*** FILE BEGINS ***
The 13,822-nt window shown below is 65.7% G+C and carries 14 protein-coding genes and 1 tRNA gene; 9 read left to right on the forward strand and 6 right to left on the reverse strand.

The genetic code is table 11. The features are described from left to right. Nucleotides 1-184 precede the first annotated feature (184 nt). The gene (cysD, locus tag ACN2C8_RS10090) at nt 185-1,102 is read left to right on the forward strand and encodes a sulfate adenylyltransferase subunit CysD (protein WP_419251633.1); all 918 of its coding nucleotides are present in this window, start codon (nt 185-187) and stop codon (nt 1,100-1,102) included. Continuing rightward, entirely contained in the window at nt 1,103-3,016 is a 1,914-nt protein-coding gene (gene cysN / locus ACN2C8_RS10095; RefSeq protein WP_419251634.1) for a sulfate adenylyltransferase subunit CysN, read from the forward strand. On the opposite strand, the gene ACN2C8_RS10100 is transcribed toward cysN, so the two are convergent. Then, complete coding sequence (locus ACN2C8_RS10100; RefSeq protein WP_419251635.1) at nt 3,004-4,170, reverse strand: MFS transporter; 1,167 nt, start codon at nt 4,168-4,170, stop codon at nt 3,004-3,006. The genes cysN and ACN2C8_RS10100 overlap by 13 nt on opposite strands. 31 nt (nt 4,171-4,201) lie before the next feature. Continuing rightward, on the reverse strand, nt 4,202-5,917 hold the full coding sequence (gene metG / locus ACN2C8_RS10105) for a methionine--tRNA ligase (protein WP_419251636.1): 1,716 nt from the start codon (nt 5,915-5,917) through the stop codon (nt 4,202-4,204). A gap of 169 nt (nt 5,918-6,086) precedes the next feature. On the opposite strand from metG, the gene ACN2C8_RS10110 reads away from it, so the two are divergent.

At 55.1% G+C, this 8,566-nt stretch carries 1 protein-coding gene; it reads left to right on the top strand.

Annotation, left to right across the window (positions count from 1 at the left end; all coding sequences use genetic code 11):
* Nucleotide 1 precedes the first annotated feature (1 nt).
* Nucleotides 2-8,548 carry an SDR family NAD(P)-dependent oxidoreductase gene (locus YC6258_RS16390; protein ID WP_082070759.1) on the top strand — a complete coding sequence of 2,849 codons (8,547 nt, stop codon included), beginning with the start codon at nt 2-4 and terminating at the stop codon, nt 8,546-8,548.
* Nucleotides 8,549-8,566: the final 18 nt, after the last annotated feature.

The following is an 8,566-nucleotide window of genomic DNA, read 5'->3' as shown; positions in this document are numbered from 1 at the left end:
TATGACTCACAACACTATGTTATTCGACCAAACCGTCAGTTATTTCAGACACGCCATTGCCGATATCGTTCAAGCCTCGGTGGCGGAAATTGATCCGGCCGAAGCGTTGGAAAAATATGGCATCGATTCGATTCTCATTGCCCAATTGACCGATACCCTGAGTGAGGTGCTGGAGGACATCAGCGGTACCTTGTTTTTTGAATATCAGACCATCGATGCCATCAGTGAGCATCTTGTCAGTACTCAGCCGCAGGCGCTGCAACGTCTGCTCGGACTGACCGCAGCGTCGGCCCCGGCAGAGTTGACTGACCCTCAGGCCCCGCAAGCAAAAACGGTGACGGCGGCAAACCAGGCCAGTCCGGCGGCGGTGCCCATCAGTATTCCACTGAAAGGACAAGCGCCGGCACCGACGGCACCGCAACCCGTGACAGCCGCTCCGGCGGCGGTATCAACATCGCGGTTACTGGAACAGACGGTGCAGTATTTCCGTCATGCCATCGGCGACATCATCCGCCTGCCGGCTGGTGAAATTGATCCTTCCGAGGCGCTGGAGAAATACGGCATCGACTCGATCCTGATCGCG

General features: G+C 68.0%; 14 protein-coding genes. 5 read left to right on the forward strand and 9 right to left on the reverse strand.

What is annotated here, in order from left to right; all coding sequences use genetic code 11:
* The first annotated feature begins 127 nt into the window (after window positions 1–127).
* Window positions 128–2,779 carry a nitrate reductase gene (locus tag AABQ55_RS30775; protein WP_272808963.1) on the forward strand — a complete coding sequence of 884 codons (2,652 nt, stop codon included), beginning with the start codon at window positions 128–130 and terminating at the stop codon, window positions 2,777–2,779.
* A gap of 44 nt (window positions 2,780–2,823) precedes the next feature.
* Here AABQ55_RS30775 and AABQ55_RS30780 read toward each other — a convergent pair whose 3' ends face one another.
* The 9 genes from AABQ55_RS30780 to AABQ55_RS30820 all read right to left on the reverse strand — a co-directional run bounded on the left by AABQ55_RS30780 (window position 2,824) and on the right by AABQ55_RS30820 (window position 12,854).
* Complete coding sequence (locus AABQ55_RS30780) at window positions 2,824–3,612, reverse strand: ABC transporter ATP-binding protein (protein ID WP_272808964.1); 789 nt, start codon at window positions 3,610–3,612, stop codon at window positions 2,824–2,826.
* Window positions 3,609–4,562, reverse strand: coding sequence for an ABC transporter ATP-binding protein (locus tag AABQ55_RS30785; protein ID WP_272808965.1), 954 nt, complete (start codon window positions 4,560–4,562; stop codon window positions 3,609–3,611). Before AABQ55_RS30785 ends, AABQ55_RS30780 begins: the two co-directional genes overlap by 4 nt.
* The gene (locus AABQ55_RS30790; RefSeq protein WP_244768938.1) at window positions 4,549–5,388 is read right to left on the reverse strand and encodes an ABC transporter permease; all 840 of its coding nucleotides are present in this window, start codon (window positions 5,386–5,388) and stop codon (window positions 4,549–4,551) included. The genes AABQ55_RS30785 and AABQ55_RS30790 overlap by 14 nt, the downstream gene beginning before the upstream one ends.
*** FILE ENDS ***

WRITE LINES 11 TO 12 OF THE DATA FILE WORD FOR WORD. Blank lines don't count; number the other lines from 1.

What is annotated here, in order from left to right; all coding sequences use genetic code 11:
* The first annotated feature begins 127 nt into the window (after window positions 1–127).